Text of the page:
With his good looks, Liev Schreiber (TV's Ray Donovan) seems born to play an astronaut. In Magnet Releasing's The Last Days on Mars, he finally gets the chance. As chief systems officer Vincent Campbell, he's part of Aurora's six-month mission on the red planet with only 19 hours left to go before heading home. What could go wrong?
According to The Slumber Party Massacre, young women love to have group sleepovers so fun that the girls don't have the good sense to leave the house when their party is crashed by the arrival of a drill-wielding serial killer.
We vilify people for bad behavior in real life, yet celebrate it in our entertainment, particularly on the small screen. When the results are as strong as the current crop, all new (or new-ish) to DVD and/or Blu-ray, why question the disconnect?
Prior to his Spider-Man trilogy, director Sam Raimi cut his superhero-movie teeth on 1990's Darkman, a character of his own creation. Although it's clearly not the most polished of his works, the summer sleeper plays even better as the years tick by. Look no further than Shout! Factory's colorful re-release on Blu-ray.
Someday, celebrity cyclist Lance Armstrong may regret hiring Oscar-winning director Alex Gibney to document his 2009 "comeback," but I doubt it. As The Armstrong Lie demonstrates time and again for two mostly gripping hours, the athlete is still unable to tell the whole truth and nothing but.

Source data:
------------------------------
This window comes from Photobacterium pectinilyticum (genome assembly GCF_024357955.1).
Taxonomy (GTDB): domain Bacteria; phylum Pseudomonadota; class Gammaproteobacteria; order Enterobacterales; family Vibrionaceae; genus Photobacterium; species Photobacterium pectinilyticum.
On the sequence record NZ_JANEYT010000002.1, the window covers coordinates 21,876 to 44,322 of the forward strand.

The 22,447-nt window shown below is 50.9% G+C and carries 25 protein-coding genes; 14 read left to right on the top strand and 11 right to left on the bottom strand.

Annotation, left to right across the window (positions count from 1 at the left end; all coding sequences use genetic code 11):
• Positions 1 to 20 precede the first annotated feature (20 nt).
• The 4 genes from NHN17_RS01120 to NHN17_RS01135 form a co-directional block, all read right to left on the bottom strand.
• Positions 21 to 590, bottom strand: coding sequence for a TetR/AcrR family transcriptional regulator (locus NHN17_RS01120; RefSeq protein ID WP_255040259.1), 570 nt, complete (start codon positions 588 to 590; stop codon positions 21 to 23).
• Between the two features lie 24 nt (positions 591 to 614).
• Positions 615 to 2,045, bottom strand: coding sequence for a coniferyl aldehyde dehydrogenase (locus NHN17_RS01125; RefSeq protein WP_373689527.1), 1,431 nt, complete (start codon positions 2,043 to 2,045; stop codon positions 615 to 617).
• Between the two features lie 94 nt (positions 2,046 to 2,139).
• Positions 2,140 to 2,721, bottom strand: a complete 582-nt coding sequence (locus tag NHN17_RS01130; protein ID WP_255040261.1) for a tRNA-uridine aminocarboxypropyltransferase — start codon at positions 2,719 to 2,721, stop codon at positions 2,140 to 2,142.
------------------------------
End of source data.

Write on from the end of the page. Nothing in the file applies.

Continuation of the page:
For those who tired of the inspirational-teacher subgenre that flourished in the ’80s and ’90s — think Stand and Deliver, Dangerous Minds, Dead Poets Society — there’s Wuss!
Exclamation theirs, the film illustrates why I never would want to
teach public school in today’s environment, even as a mere
Played by Nate Rubin (Super), Mitch Parker is a wiry little fellow, barely out of high school himself, who substitutes for a high school English class. What he’d really like to do is be a novelist, of course, yet his off-hours are spent in a state of arrested development, playing Dungeons & Dragons with his baked buds.
Mitch radiates awkwardness à la specialists Michael Cera and Mike White, making him a target for everyone, including the principal (Alex Karpovsky, TV’s Girls), who calls him as “Mitch the Bitch.” Mitch’s real problem is his students, specifically the drug-dealing thug Jamal (Ryan Anderson), who beats him up after school and makes his life hell.
Nearly 45 minutes in, that problem is solved all too easily. As that goes away, so does much of the interest on the part of viewers. Now on demand from Film Buff, Wuss! switches gears from a one-man show to a two-man team, as Mitch bonds with the one outcast student (first-timer Alicia Anthony, acting with a Kristen Stewart sleepiness) who takes pity on him and encourages the spine within him to grow.
It does a bit, but their relationship does not — at least not into one interesting enough to match the concerns of the film’s first half. Either writer/director Clay Liford (Earthling) had no idea how to bring things to an end, or the end is just that underdeveloped. Like many students of today, Wuss! shows potential, but not the follow-through. —Rod Lott